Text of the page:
A new model to address the mechanism of neutropenia in patients with Barth syndrome
David Sykes, MD, PhD, Assistant Professor, Massachusetts General Hospital, Boston, MA
Award—US $50,000 over 1-year period
*This grant is made possible in part by support from Association Syndrome de Barth France
Barth syndrome is an X-linked hereditary disorder characterized by cardiomyopathy, skeletal muscle myopathy, and neutropenia. The syndrome arises because of inherited mutations in the gene TAZ, resulting in a loss of function of the protein tafazzin.
Tafazzin is an enzyme that processes cardiolipin, a phospholipid that is almost exclusively found in the inner membrane of the mitochondria. The lack of functional tafazzin abrogates one of the final steps in cardiolipin maturation, resulting in cardiolipin that contains more highly saturated lipid tails (i.e. fewer double bonds). It is this lack of an unsaturated cardiolipin pool that seems to contribute to the disorganized inner mitochondrial membrane.
The link between tafazzin-deficiency and myopathy is not entirely understood but seems logical given the dependence of muscle cells on mitochondrial function as well as oxidative respiration. The components of the electron transport chain are co-localized with cardiolipin in the inner mitochondrial membrane, and it is felt that their appropriate organization within the membrane lipid bilayer is dependent on the presence of mature cardiolipin which is lacking in those individuals with Barth syndrome.
The link between tafazzin-deficiency and neutropenia is less clear. Neutrophils are terminally-differentiated effector cells of the innate immune system. They are critical for protection against bacterial and fungal pathogens and patients without sufficient neutrophils are among the most immunocompromised and at risk of lethal infection. Neutrophils have few mitochondria at baseline and are generally believed to rely on glycolysis for energy production. It is not known if the mechanism of neutropenia in Barth syndrome is due to a lack of production or due to increased clearance (e.g. more prone to apoptosis).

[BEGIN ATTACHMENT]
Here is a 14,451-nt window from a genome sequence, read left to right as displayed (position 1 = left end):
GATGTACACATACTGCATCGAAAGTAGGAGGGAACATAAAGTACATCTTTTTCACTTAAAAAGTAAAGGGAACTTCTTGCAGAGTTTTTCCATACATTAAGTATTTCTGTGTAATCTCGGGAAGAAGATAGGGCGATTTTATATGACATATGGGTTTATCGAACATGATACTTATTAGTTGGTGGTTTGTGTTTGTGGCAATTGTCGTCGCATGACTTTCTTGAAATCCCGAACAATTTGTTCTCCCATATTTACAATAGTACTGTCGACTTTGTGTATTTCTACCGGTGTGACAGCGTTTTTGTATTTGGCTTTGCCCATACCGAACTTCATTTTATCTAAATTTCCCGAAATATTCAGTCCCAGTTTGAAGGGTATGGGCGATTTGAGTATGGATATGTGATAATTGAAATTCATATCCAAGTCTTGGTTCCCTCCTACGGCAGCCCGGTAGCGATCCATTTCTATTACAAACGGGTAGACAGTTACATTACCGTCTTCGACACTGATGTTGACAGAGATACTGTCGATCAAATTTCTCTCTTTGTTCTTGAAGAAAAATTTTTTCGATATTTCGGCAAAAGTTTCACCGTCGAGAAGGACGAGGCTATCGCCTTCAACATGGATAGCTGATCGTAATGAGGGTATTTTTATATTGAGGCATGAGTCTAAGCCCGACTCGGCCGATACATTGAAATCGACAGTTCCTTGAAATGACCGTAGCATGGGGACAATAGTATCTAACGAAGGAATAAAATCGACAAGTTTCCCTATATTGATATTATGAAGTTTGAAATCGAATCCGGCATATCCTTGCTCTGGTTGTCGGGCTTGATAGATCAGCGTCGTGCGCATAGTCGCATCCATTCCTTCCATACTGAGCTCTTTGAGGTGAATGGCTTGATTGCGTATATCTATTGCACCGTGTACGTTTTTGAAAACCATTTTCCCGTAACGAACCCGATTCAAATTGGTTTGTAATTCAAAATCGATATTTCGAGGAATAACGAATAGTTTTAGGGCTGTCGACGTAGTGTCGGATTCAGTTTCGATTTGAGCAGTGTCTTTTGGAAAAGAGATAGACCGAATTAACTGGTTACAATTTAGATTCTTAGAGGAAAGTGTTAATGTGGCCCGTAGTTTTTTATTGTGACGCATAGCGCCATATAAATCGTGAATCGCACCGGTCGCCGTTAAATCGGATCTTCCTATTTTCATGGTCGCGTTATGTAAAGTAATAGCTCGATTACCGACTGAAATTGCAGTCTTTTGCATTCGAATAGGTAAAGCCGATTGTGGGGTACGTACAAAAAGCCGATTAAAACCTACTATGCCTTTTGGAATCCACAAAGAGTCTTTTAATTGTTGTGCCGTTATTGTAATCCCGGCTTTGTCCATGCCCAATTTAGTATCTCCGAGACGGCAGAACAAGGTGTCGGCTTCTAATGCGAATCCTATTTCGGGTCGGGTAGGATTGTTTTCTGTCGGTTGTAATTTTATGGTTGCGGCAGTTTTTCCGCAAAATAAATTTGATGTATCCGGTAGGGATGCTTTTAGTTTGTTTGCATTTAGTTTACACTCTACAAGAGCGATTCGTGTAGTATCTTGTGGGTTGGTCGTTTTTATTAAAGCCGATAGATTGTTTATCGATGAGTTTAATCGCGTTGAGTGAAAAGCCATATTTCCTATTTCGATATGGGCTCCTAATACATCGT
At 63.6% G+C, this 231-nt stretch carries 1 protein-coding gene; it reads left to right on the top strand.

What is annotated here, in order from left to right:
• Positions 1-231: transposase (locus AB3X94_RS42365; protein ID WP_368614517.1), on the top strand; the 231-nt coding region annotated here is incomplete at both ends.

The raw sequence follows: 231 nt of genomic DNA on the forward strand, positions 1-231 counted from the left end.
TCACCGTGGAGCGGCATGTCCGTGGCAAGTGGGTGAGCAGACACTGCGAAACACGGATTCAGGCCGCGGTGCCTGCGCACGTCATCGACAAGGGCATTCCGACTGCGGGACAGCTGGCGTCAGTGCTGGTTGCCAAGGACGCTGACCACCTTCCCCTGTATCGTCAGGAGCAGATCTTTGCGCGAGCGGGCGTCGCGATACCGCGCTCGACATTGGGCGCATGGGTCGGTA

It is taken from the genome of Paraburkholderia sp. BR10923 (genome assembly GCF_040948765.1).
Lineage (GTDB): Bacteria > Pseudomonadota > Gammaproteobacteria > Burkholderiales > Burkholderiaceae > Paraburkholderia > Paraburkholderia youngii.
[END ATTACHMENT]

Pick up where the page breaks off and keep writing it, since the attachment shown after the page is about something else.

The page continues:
This proposal seeks to elucidate the mechanism of neutropenia in patients with Barth syndrome. Understanding why tafazzin deficiency leads to neutropenia is the first step in developing a therapeutic intervention to reverse the neutropenia phenotype and avoid the resultant serious infectious complications.
Here we take advantage of an existing tafazzin knockout mouse for the study of hematopoietic progenitors and myeloid development in both the developing embryo and adult mouse. We have already been successful in establishing neutrophil progenitor cell lines both wild-type and tafazzin knockout mice, providing an unlimited source of progenitors and mature neutrophils for downstream analyses.
We will undertake experiments along two main lines of investigation: (1) is there a developmental defect in neutrophil production; and (2) is there a defect in the mature neutrophil immune function?
The developmental question will be addressed by the characterization of fetal liver hematopoiesis as well as adult hematopoiesis in tafazzin knockout mice. The functional question will be addressed using our progenitor lines in myriad experiments to assess neutrophil morphology, gene expression, metabolite profile, and their ability in assays of phagocytosis, migration, and cytokine production.
We anticipate that the answers to these foundational experiments will shed light on potential targets for therapeutic intervention. Once we understand why a defect in cardiolipin maturation due to tafazzin deficiency leads to neutropenia, we can rationally devise a small molecule or biologic therapy to reverse the defect.